The Rotor Blog

Meet the Rotor Team: Dervla Hillan

Check out our content creator Dervla Hillan and find out all about her artistic process for developing new video collections and editing styles.

Meet Dervla Hillan; The Artist Behind the Digital Art

How did your art journey begin?

Art has been a passion of mine from a very young age and at this point in my life the title of ‘digital artist’ is a defining part of my identity. Growing up, I was captivated by film, games and animation, particularly the inner workings of how they were made. I would watch director commentaries and “making of” documentaries over and over again to better understand the different creation processes. When I went on to study Animation at university, I gained a greater insight into building worlds, storytelling, technical animation and filmmaking which just fuelled my passion further.

Tell me about your artistic style.

Trying to blend in with other artists or cashing in on a trend has never been my approach. Instead, I work to express my individuality through my own personal and recognizable style. I take influence from artists, musicians, filmmakers and other digital artists who have done the same. I believe that the art and digital landscapes will evolve rapidly over the next ten years so it’s a really exciting time to embark on a career in this field. My attitude has always been that in order to improve your craft, you should recognise that there’s always more to learn. With new techniques on the way, this is the perfect time for me to learn, experiment and create new art and interactive experiences. I find that my projects never quite meet the initial vision, mostly due to my own high standards, however, my enjoyment comes from the process and experience of creating rather the final result.

What are your artistic influences?

As a visual learner, inspiration tends to come from anything I see. I’m a visual hoarder, curating massive mood boards and visual libraries for myself to refer to as I’m creating. This allows me to pull different ideas and elements together and recreate it through my own personal ‘lens’, developing something brand new in the process. The artists that inspire me the most are those who are entirely and confidently individual, unafraid to express themselves. This attitude always shines through in an artists’ work, and it constantly inspires me to emulate it in my own creations.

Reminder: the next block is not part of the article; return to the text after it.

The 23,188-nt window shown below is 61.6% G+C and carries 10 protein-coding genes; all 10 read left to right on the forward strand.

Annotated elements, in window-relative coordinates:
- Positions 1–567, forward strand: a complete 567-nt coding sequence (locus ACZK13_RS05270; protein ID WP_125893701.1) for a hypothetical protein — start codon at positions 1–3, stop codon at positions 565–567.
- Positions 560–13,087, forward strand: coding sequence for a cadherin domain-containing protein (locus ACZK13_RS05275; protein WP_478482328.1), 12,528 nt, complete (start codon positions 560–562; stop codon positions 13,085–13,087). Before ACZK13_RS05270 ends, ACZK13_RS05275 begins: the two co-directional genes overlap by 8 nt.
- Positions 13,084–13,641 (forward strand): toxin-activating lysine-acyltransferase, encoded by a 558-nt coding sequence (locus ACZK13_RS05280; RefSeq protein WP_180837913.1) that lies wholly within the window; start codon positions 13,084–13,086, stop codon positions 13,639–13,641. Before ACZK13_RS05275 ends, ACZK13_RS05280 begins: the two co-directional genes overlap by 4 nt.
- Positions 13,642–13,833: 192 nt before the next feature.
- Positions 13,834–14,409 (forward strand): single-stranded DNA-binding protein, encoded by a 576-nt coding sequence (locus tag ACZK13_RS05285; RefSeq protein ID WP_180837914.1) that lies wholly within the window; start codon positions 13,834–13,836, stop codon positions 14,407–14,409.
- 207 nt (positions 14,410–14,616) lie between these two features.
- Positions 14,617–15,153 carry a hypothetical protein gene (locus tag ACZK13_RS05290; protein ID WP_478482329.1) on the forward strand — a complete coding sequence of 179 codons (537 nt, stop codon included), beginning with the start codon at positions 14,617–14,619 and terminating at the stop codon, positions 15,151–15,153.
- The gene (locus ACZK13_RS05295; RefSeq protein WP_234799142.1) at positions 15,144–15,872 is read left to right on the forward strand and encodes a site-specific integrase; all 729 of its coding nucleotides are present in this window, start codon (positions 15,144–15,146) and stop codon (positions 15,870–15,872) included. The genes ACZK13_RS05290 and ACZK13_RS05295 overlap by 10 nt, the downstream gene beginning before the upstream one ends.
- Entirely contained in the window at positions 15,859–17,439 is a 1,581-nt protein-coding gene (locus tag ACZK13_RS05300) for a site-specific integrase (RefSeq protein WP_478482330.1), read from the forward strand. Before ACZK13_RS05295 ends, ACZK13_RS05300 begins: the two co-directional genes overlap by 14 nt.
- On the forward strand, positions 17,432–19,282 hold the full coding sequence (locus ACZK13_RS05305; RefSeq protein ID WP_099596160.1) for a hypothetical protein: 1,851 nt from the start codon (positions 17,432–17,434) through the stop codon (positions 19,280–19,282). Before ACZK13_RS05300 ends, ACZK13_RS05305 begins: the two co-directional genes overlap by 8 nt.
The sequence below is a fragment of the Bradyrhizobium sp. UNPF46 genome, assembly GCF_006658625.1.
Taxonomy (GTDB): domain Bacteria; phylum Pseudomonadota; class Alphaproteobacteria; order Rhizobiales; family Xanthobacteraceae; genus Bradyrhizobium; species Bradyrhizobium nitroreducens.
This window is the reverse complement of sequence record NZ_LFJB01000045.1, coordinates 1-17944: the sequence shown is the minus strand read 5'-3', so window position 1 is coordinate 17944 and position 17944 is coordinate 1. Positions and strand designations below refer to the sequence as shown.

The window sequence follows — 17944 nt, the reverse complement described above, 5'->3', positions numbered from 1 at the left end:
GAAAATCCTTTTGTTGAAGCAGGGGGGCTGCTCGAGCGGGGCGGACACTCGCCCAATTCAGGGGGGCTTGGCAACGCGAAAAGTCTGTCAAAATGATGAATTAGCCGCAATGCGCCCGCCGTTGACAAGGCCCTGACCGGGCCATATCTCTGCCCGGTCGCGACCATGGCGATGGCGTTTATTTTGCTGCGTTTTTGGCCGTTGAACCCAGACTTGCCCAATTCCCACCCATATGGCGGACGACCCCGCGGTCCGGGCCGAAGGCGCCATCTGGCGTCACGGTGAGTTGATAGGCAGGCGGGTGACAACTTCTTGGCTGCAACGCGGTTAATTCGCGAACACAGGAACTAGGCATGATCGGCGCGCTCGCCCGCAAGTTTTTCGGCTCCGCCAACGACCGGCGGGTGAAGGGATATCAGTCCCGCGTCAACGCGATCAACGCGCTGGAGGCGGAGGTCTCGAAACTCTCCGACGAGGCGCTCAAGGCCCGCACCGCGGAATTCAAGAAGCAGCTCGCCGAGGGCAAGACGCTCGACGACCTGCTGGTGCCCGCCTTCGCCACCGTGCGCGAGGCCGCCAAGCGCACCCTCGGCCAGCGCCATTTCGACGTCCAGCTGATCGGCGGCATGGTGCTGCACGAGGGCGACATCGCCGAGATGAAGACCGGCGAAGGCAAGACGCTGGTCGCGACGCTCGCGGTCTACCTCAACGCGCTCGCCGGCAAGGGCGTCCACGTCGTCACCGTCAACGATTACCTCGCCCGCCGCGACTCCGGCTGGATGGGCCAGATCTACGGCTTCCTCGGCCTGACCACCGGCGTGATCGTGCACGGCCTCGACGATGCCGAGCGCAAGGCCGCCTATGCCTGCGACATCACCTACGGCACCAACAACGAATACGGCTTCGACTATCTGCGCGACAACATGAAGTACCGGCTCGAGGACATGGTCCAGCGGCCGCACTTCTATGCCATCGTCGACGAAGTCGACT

What materials, mediums and equipment do you use when creating?

I use a Huion Kamvas 22” drawing tablet with a very high pen sensitivity which allows me to draw and sculpt digitally, without exerting too much pressure on my hand. For software, Adobe Photoshop is my go-to for drawing and layout design and After Effects and Premiere Pro for video editing. Occasionally I’ll use Illustrator for graphic design. In terms of 3D software, I use zBrush for digital sculpting, Substance Painter for painting textures, Marvellous Designer on occasion for cloth simulation, and Autodesk Maya for modelling, retopology and UV mapping, lookdev, layout, lighting and rendering. At the minute, I’m working to add Unreal Engine 4 to my skill set so I can delve further into game design in the future.

What are your go-to Techniques?

At the start of a project, I draw out loose concepts and plans traditionally using a mechanical pencil and sketchbook and write a lot of ideas down on paper. Past the ideation stage, my work is completely digital so I draw using a Huion Kamvas 22” drawing tablet and Photoshop. For my 3D work, I love to sculpt digitally with my tablet using zBrush, and hand paint my textures with Substance Painter. I really enjoy the technical side of processing models in zBrush and Maya once they are sculpted. This involves defining the model topology and UV mapping, building shadders, lighting and rendering. In a quest to expand my skill set, I’ve been delving into rigging, character animation and game design. Next on my list is Python, so I can look into building my own plug-in scripts for Maya and refine my process that much more.

What are some recent projects you’ve been working on?

I recently designed our Florals collection, which was directly inspired by Jonathan Zawada’s work for the music album Skin by Flume. Zawada created a range of brightly coloured animated flowers with abstract elements, shot against neon backgrounds. His work has a soft and dreamy quality that reflects the tone of the album so I wanted to emulate a similar mood in our Florals collection. Just as Zawada uses a variety of flowers, plants and lights as his imagery, I choose to explore three different flowers within the Florals collection; a Moth Orchid, a Foxglove and a Chrysanthemum. Mixing these images with different colour schemes and varying backgrounds resulted in visually compelling clips for our Florals collection.

Outside of Rotor, I just worked on Trophy Run which was a freelance music video project created for Belfast based electronic musician Son Zept (Liam McCarten). The aesthetic of this video and the smiley face ‘character’ were directly inspired by the design of old 90’s rave posters. We wanted to imagine these posters had come to life in a 3D world. The final music video did the Trophy Run track justice thanks to the different editing techniques and repetitive imagery used, which worked to throw the viewer off guard.

Want to see more of Dervla’s work? Follow Dervla on her website, Instagram and Facebook.